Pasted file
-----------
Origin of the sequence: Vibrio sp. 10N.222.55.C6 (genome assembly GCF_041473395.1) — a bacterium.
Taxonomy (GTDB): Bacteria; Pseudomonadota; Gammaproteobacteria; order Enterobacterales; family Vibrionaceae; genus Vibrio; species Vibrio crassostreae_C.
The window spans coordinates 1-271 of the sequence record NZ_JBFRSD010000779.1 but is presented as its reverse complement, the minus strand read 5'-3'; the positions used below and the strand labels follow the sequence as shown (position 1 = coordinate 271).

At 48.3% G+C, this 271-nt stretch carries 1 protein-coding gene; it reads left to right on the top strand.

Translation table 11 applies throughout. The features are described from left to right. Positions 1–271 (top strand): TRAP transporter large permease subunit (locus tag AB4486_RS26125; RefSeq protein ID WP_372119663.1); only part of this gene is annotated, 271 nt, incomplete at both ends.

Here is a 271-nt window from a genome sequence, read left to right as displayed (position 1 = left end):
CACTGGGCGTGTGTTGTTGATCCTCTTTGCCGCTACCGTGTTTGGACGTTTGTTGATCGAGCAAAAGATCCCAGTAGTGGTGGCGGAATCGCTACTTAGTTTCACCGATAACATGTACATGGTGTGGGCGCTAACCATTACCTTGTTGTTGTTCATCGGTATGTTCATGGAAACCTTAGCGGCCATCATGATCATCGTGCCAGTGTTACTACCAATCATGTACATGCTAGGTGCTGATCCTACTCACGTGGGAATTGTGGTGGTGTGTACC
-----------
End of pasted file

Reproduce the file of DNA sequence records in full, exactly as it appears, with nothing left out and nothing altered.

Origin of the sequence: Vibrio sp. 10N.222.55.C6 (genome assembly GCF_041473395.1) — a bacterium.
Taxonomy (GTDB): Bacteria; Pseudomonadota; Gammaproteobacteria; order Enterobacterales; family Vibrionaceae; genus Vibrio; species Vibrio crassostreae_C.
The window spans coordinates 1-271 of the sequence record NZ_JBFRSD010000779.1 but is presented as its reverse complement, the minus strand read 5'-3'; the positions used below and the strand labels follow the sequence as shown (position 1 = coordinate 271).

At 48.3% G+C, this 271-nt stretch carries 1 protein-coding gene; it reads left to right on the top strand.

Translation table 11 applies throughout. The features are described from left to right. Positions 1–271 (top strand): TRAP transporter large permease subunit (locus tag AB4486_RS26125; RefSeq protein ID WP_372119663.1); only part of this gene is annotated, 271 nt, incomplete at both ends.

Here is a 271-nt window from a genome sequence, read left to right as displayed (position 1 = left end):
CACTGGGCGTGTGTTGTTGATCCTCTTTGCCGCTACCGTGTTTGGACGTTTGTTGATCGAGCAAAAGATCCCAGTAGTGGTGGCGGAATCGCTACTTAGTTTCACCGATAACATGTACATGGTGTGGGCGCTAACCATTACCTTGTTGTTGTTCATCGGTATGTTCATGGAAACCTTAGCGGCCATCATGATCATCGTGCCAGTGTTACTACCAATCATGTACATGCTAGGTGCTGATCCTACTCACGTGGGAATTGTGGTGGTGTGTACC